Reached His Neck
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REACHED HIS NECK
from the Victoria Daily Colonist, 12 Jan 1904, pg.8

Oiler's Fight in the Hold of the Ill-fated Vessel.

E. Parker, an oiler on the 'Clallam', fought against the flood that poured into the hold of the ill-fated vessel until the water was up to his neck, and then got away in the only boat that lived through the storm. When Capt. Roberts shouted to the men below that the ship was lost and ordered them to save themselves if they could, Parker grabbed an axe and cut loose the last remaining boat on the 'Clallam'.

The boat swamped, but Parker held on, and he drifted about all the rest of the night, a lone passenger in a boat that was level full of water, but still did not go down. He was picked up off Smith's island about 5 o'clock yesterday morning by the tug 'Sea Lion', while he was drifting about helplessly in plain sight of the lighthouse, but unable to attract attention from the people on shore.

Parker was the last man to leave the sinking vessel except Pilot Doheny. It was a scramble for life, with all hope of saving the sinking vessel gone when Parker came on deck. He says he cut the boat loose with an axe and plunged into the sea, and he thinks Doheny jumped overboard and was picked up by a raft.

"The sight of those poor women and children being killed right before our eyes was a terrible one." said Parker yesterday. "The first boats were launched about 3 o'clock in the afternoon, when it was seen that the 'Clallam' was filling despite our efforts to bail her out. The water put out fires, so the whistles could not be used, and the hazy fog made it impossible to see our signals of distress.

"Three boats were launched, and they all went down, right before our eyes. The first boat carried women and children; the next was a boatload of men, and the third had women and children. The first boat lived about half an hour, as nearly as I can recollect; the others were swamped before they hardly got clear of the ship. There was an awful sea running in the straits, and it looked to me as if the waves were as high as this dock.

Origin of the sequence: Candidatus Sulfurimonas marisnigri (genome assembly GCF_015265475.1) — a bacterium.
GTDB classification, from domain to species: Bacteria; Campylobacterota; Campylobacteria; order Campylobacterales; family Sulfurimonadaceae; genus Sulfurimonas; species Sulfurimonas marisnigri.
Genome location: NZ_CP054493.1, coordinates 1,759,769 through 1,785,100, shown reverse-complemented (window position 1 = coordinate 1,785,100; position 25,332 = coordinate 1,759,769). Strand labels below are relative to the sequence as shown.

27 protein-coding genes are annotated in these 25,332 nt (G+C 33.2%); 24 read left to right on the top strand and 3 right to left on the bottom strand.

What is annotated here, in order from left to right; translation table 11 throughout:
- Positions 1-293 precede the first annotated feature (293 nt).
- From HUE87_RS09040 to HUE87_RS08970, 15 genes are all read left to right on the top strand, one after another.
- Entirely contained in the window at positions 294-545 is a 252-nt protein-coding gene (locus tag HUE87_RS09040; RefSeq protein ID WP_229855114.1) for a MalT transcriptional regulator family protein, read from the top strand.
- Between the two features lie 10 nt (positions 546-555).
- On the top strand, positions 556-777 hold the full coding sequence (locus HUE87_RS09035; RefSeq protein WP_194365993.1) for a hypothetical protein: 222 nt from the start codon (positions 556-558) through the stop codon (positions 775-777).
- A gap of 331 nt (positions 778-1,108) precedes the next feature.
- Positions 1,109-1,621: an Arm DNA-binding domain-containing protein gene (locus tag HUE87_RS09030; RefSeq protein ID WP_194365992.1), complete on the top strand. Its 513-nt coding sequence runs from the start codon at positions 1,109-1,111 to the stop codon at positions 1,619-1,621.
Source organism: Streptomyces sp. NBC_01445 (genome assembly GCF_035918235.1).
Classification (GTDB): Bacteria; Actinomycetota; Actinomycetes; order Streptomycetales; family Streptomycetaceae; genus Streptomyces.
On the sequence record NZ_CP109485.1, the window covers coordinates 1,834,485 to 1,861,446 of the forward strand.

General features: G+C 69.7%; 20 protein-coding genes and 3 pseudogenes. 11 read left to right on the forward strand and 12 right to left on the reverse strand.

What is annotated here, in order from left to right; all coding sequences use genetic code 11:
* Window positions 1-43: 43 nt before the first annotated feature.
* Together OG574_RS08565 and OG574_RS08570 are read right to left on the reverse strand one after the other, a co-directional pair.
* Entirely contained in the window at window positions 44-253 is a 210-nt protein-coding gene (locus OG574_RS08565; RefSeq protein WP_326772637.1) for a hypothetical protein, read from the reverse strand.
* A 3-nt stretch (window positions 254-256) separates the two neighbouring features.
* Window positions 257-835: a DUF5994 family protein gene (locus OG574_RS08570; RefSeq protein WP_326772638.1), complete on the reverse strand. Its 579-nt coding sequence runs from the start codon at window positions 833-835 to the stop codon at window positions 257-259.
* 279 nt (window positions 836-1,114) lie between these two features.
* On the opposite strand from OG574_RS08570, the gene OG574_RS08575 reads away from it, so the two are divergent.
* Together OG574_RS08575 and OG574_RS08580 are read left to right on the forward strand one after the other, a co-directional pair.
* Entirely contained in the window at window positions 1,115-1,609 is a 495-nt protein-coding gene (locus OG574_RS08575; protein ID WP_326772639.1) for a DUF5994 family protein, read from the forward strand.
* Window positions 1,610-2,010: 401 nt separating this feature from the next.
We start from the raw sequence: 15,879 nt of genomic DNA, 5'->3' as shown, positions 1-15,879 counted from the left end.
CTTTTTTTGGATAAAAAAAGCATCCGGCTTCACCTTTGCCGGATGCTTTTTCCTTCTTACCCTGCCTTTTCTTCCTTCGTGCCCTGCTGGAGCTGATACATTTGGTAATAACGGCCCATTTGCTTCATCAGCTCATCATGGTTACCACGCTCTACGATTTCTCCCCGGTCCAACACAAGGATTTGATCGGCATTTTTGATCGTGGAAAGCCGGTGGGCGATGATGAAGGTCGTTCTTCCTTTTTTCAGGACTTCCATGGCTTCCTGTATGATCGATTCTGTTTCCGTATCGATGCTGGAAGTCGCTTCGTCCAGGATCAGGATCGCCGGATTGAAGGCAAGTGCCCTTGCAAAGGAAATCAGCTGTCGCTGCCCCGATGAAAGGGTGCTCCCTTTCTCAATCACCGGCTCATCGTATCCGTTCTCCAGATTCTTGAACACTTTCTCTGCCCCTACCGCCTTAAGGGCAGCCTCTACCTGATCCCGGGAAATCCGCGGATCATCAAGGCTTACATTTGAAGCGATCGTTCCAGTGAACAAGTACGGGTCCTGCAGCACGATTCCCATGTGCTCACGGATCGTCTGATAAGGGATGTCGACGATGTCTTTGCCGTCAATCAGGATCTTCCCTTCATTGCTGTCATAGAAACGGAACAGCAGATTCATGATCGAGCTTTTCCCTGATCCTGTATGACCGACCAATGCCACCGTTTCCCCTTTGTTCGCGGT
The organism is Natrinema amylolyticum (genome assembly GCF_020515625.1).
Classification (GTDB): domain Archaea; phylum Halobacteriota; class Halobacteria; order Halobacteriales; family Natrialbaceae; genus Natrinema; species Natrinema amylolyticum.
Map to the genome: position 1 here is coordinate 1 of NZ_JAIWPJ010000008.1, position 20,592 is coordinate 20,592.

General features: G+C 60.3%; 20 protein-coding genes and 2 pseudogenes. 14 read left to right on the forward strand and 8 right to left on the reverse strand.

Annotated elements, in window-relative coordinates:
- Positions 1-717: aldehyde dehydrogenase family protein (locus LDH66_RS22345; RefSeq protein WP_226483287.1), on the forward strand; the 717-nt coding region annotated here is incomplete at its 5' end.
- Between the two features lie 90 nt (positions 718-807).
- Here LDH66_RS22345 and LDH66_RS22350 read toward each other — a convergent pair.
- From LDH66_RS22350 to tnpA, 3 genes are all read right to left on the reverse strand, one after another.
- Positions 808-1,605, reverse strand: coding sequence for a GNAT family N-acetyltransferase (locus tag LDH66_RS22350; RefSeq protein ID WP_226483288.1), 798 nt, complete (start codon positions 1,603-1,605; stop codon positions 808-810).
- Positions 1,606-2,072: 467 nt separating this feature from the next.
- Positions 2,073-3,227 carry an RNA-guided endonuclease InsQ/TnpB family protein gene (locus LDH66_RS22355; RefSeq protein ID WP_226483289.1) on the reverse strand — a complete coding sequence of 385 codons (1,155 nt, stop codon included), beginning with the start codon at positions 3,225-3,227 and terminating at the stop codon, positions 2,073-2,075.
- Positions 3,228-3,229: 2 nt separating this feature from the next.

"The crew and the men passengers worked down below trying to bail out the water, but work as we would, it kept crowding up on us. We threw everything loose overboard, and tried to plug up the holes with bundles and boxes, but it was of no use. She floated something like ten hours from the time she began taking water, and lived through seas that threatened to swamp her every minute.

"There was no confusion on board. The women and children were put in boats and then every able-bodied man turned in and tried to save the ship. John Smith, who worked alongside of me, was drowned. We were in water up to our necks and were chilled to the bone when Capt. Roberts ordered all hands on deck to save ourselves. While we were at work below we expected the 'Clallam' to go down every minute, and how the steamer lived through some of those seas is a wonder to me.

"I rushed on deck and saw a boat swinging from the davits. I chopped it loose with an axe and she swamped in the heavy sea running. I got aboard, and though the boat was filled to the brim with water, and a terrible sea was running, she did not go down. I was chilled to the bone, was hungry and thirsty, and it seemed days to me while I lay within sight of the lighthouse on Smith's island, with the light flickering at me, and me helpless to make my condition known.

"The boys on the 'Sea Lion' deserve a lot of credit. They worked like troopers picking up survivors, and they got me about 5 o'clock in the morning. I was about all in, I can tell you, but they soon bucked me up with hot drinks and dry clothing."
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